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Record-breaking Burmese python captured in Florida Everglades (VIDEO)

A 17-foot long, 165 pound Burmese Python was caught in the Everglades this week, a record for the invasive species.
Burmese python floridaEnlarge
This Burmese python was captured and killed in the Everglades after it gulped down a 76-pound deer. (Daily Mail /Screengrab)

Giant Burmese pythons running amok in Florida? Yeah, that's happening. 

A 17-foot long, 165 pound Burmese Python was captured in the Everglades, reported CNN, and brought to the University of Florida for further study.

More disturbingly, the massive reptile was carrying 87 eggs. 

 "This thing is monstrous -- it's about a foot wide," Kenneth Krysko, manager of the museum's herpetology collection, said in a University of Florida press release. "It means there's nothing stopping them and the native wildlife are in trouble."

The snake was dissected and will be studied by scientists, and then will be displayed at the University of Florida's museum. Here's some video. The snake is "angry," which is probably understandable. 

Read more: UF scientists find state record 87 eggs in largest python from Everglades

Burmese Pythons are an invasive species in Florida, originally imported from Southeast Asia by opportunistic animal brokers. Despite their massive size, Burmese pythons are generally considered pretty good pets due to their docile disposition, making them an attractive proposition to potential wild-animal owners.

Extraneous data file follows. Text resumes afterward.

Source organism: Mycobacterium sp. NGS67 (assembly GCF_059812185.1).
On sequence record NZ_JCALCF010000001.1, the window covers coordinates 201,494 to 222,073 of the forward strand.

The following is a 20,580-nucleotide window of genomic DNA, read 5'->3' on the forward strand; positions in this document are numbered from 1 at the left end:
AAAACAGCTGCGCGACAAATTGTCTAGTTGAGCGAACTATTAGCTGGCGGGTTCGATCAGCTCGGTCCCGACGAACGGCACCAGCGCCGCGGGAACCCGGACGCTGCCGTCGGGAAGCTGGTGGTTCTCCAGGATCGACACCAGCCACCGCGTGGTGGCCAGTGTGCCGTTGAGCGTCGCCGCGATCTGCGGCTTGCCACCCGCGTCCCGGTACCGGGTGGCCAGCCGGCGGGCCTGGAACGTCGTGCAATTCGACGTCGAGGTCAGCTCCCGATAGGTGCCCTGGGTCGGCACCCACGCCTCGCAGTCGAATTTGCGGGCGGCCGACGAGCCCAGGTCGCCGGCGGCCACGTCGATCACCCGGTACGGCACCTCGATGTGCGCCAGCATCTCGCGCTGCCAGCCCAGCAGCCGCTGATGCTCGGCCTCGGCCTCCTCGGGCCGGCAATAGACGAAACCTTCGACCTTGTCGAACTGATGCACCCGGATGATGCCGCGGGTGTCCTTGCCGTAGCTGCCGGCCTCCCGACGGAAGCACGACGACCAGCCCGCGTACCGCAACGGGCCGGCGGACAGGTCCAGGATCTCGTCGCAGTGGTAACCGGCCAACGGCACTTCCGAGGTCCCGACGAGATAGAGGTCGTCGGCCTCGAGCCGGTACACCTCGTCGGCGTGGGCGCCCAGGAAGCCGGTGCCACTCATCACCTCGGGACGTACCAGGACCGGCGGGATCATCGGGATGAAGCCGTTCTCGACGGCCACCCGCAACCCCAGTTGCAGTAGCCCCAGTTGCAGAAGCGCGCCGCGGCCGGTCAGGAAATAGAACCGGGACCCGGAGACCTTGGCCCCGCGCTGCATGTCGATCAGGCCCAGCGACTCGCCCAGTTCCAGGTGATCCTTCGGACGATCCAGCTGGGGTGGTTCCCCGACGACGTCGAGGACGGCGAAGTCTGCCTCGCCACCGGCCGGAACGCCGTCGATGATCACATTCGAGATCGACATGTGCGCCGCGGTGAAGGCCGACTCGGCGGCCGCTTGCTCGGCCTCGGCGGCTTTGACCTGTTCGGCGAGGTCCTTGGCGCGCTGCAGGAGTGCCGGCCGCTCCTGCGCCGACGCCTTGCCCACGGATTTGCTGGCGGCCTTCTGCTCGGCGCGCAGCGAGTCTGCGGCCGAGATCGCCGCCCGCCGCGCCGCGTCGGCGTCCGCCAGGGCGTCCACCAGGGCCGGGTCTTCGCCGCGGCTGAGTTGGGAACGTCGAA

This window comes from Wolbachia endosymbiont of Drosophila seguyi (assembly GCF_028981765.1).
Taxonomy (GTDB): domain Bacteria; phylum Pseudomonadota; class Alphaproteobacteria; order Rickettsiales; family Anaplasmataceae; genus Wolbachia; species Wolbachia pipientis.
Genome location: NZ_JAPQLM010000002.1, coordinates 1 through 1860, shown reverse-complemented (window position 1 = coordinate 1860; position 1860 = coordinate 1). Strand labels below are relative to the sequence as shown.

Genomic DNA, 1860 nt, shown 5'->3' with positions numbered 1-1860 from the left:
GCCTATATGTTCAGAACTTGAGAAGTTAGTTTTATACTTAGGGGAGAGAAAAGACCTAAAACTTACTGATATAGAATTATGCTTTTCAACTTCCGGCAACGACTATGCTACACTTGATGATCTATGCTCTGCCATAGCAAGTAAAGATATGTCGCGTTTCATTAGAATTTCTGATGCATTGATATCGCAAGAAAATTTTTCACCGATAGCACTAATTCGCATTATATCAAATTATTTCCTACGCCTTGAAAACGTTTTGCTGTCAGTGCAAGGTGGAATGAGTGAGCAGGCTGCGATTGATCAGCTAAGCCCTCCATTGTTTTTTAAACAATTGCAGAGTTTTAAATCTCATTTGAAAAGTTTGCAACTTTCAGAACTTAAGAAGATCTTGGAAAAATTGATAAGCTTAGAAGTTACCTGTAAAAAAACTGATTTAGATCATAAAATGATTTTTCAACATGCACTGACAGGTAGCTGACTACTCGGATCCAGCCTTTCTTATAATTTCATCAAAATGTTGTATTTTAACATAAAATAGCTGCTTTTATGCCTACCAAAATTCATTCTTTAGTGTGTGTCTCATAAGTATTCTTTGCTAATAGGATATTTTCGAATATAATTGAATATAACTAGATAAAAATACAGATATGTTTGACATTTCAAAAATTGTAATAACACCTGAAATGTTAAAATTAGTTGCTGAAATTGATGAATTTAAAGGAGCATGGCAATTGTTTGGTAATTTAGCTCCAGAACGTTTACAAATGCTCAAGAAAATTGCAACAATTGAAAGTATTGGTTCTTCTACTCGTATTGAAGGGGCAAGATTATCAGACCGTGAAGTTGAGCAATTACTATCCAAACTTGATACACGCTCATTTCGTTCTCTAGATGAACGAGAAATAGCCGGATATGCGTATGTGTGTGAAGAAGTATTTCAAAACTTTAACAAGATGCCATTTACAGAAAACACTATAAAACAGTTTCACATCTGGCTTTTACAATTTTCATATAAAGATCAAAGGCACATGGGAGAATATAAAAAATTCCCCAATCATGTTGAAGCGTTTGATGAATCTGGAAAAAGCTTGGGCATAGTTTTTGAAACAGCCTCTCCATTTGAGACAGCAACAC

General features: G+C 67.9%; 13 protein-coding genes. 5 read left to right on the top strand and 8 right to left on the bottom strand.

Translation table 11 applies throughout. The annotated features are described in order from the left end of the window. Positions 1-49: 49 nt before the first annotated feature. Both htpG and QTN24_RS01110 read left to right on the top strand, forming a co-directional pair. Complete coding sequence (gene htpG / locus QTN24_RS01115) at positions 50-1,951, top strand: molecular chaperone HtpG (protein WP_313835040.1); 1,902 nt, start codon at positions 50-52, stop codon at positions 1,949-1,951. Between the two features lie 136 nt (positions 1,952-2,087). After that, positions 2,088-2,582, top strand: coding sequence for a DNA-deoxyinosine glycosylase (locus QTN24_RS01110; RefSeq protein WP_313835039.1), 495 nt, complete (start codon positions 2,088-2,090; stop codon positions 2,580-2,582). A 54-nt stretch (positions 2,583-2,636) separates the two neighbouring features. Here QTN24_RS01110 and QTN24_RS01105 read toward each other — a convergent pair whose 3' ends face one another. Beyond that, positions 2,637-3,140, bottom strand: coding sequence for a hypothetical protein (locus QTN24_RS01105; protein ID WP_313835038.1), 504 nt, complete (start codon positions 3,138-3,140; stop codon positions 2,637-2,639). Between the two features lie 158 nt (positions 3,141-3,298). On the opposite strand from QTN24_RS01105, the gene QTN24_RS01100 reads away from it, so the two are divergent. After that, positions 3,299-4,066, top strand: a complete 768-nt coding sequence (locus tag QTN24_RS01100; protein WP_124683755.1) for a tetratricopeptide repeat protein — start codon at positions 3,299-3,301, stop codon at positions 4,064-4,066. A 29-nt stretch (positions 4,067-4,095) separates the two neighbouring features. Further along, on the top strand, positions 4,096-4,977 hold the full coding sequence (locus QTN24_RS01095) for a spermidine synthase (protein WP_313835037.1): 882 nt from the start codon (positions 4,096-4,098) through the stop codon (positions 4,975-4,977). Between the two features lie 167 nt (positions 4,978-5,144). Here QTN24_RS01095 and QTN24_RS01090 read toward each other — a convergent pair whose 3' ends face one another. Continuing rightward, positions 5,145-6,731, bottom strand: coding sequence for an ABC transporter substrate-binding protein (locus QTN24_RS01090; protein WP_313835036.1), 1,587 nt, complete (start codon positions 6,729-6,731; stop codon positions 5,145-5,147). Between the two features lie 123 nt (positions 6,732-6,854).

But keeping an enormous, hungry snake in your house is a proposition that gets old fast for many—and released or escaped animals were first recorded in the Florida Everglades way back in 1979. They have made themselves very much at home since.

According to the University of Florida, the snakes are extremely opportunistic hunters, and have been known to feed on deer, bobcats, native birds, and even alligators, among other prey.

In response to the snake problem, Florida is now issuing some hunting licenses for Burmese python, in case you wanted a really manly way to spend your next vacation. Hunters may sell the hide or meat, but the pythons are not recommended for human consumption, due to high levels of mercury in their flesh. Darn. 

In the wild, says National Geographic, Burmese pythons can reach 20 feet and weigh upwards of 200 pounds. They're also superb swimmers that can hold their breath for more than 30 minutes. 

This simply wouldn't be a blog post on Florida Burmese pythons without a video of an alligator and a gigantic snake fighting. So here you go. 

Watch Alligator Versus Python on PBS. See more from Nature.

http://www.globalpost.com/dispatches/news/science/wildlife-news/record-breaking-burmese-python-captured-florida-everglades-vid

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